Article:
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I'm reading Model selection and inference: Facts and fiction by Leeb & Pötscher (2005) (link), in this paper they look at an example in linear regression:

Let $$Y_i = \alpha x_{i1}+\beta x_{i2}+\epsilon_i \qquad \epsilon_i \stackrel{d}{=}N(0,\sigma^2)$$ They denote the full, unrestricted, model as $U$ (where $\beta \not = 0$) and the restricted as $R$ (when $\beta = 0$). The least squares estimator $\hat \beta(U)$ can be calculated for the unrestricted model (it's estimator 'is' zero in the restricted model $\hat \beta(R)=0$). To decide whether to choose for the unrestricted model the following test statistic is used $$\left| \dfrac{\sqrt{n}\hat\beta(U) }{\sigma_\beta} \right| > c \qquad \text{for a certain cutoff point } c>0$$

Then they state:

This is a traditional pretest procedure based on the likelihood ratio, but it is worth noting that in the simple example discussed here it coincides exactly with Akaike's minimum AIC rule in the case $c=\sqrt{2}$ and Schwarz's minimum BIC rule if $c=\sqrt{\ln n}$

I don't see why this is the case, I have learned the following as definition of the AIC and BIC statistics: $$\text{AIC}_p = n\ln SSE_p - n\ln n + 2p \qquad \text{BIC}_p=n\ln SSE_p - n\ln n + p\cdot \ln n$$

Can anyone point to the connection between the statement and the definition?

Edit

I've learned OLS through Applied Linear Statistical Models by Kutner et all, there they define SSE as the sum of square errors or $\text{SSE}_p = \sum_i (Y_i-\hat y_i)^2$ in the model with $p$ parameters. Here when $p=1$ then $M_0=R$, when $p=2$ then $M_0 = U$.

I've looked at your answers but I don't follow yet. I'll try to explain the problem further.

If I look at AIC, then model $U$ would be chosen if $AIC_2 < AIC_1$, writing this out results in $$n\ln \text{SSE}_2 - n\ln n +2\cdot 2 < n\ln\text{SSE}_1 - n\ln n +2$$ or equivalently $$n\ln \dfrac{\text{SSE}_1}{\text{SSE}_2} > 2$$

I don't see why the left part should equal $\dfrac{n\hat \beta(U)^2}{\sigma^2_b}$.

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  • $\begingroup$ It would be helpful to fully define your notation, e.g., $SSE_p$, so that we can establish equivalence of your and my expressions. $\endgroup$ – Christoph Hanck Apr 26 '17 at 8:39
  • $\begingroup$ Also, is $\sigma_b^2=\sigma_\beta^2$? $\endgroup$ – Christoph Hanck Mar 16 at 9:05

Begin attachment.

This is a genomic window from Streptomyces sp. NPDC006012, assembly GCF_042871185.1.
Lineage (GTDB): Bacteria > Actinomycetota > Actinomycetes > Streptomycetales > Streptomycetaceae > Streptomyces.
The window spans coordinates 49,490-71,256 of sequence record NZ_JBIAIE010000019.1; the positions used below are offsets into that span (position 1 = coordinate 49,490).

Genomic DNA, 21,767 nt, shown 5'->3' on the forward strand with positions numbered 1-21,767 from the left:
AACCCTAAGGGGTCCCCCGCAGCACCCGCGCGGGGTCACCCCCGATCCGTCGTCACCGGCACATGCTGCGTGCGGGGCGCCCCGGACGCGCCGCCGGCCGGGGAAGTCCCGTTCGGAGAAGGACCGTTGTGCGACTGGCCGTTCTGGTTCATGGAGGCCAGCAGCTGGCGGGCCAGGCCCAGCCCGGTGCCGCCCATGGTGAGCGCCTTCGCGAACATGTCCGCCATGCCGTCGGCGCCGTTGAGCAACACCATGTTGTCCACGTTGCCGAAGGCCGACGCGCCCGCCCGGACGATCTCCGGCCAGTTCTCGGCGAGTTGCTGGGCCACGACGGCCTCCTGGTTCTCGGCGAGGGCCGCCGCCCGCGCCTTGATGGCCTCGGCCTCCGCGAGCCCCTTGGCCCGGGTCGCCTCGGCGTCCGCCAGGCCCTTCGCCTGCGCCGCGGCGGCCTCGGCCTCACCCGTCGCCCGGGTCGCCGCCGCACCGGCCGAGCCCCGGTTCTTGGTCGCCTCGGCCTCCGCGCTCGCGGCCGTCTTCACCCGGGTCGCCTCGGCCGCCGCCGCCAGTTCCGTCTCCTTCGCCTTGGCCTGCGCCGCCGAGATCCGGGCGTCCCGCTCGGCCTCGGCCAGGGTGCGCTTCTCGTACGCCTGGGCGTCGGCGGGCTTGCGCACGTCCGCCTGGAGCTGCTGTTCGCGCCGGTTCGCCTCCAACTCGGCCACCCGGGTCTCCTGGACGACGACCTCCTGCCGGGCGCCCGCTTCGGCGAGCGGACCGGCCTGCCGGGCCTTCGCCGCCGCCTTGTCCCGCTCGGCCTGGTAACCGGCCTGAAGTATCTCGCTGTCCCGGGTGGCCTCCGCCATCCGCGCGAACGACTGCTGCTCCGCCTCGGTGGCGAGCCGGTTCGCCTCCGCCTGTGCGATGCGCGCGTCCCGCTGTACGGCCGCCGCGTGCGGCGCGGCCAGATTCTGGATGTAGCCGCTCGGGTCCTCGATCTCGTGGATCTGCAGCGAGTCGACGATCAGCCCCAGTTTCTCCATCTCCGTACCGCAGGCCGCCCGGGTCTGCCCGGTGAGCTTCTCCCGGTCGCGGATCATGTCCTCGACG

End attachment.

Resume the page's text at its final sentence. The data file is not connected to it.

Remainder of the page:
• $\begingroup$ The last two expressions are only equal asymptotically, as the expression for the LR part only obtains (see stats.stackexchange.com/questions/276192/…) when we estimate the error variance. $\endgroup$ – Christoph Hanck Mar 16 at 10:47
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In my answer here I show that in a case like the present one, in which we test nested models against each other, the minimum AIC rule selects the larger model (i.e., rejects the null) if the likelihood ratio statistic $$ \mathcal{LR}=n[\log(\widehat{\sigma}^2_1)-\log(\widehat{\sigma}^2_2)], $$ with $\widehat{\sigma}^2_i$ the ML error variance estimates of the restricted and unrestricted models, exceeds $2K_2$. Here, $K_2$ is the number of additional variables in the larger model. In your case, $K_2=1$, corresponding to $x_{i2}$. Thus, select the larger model if $\mathcal{LR}>2$.

Now, in the present linear regression framework, the absolute value of the $t$-statistic $$|t|=\left| \dfrac{\sqrt{n}\hat\beta(U) }{\sigma_\beta} \right|$$ is simply the positive square root of the LR-statistic.

(Actually, this in general only holds asymptotically, as we have $t^2=F$, the $F$- or Wald-statistic, which is in general not numerically identical to $\cal{LR}$ in finite samples. Leeb and Pötscher however assume that $\sigma^2$ is known, which, as is shown here, restores exact numerical equivalence of Wald, LR and score statistics in this setup.)

Hence, going with the larger model according to the mininum AIC rule when $\mathcal{LR}>2=c$ corresponds to rejecting when the t-statistic exceeds $\sqrt{c}$.

It is worth pointing out that this implies that, in this case, the AIC rule is nothing but a hypothesis test at level $\alpha=0.157$, as (the LR statistic being $\chi^2_1$ under the present $H_0$ of the smaller model being the correct one)

> 1-pchisq(2,df = 1)
[1] 0.1572992

or

> 2*pnorm(-sqrt(2))
[1] 0.1572992

Solving the equation $1.96=\sqrt{\ln n}$ for $n$ gives that BIC would be of the same size as a test at the 5%-level at $n\approx46$.

It does not seem to be a general result that AIC corresponds to a liberal nested hypothesis test. For example, when $K_2=8$, AIC is equivalent to rejecting when $\mathcal{LR}>16$, which, under the null, has probability

> 1-pchisq(2*8,df = 8)
[1] 0.04238011

In fact, the probability tends to zero with $K_2$:

enter image description here

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  • $\begingroup$ Thanks for the answer, I've added some further explanation, I don't see the equivalence yet... $\endgroup$ – dietervdf Apr 26 '17 at 16:50
  • $\begingroup$ @dietervdf, I worked out the answer in a separate thread (linked to in my edited answer), as I believe the equivalence may be of some independent interest. $\endgroup$ – Christoph Hanck Apr 27 '17 at 8:10
  • $\begingroup$ @dietervdf, please let me know if the answer is incomplete. $\endgroup$ – Christoph Hanck May 11 '17 at 8:45
  • $\begingroup$ I have to look at it in greater detail, I'll try to accept soon $\endgroup$ – dietervdf May 11 '17 at 9:25
  • $\begingroup$ @dietervdf, anything still missing? $\endgroup$ – Christoph Hanck Mar 16 at 8:55

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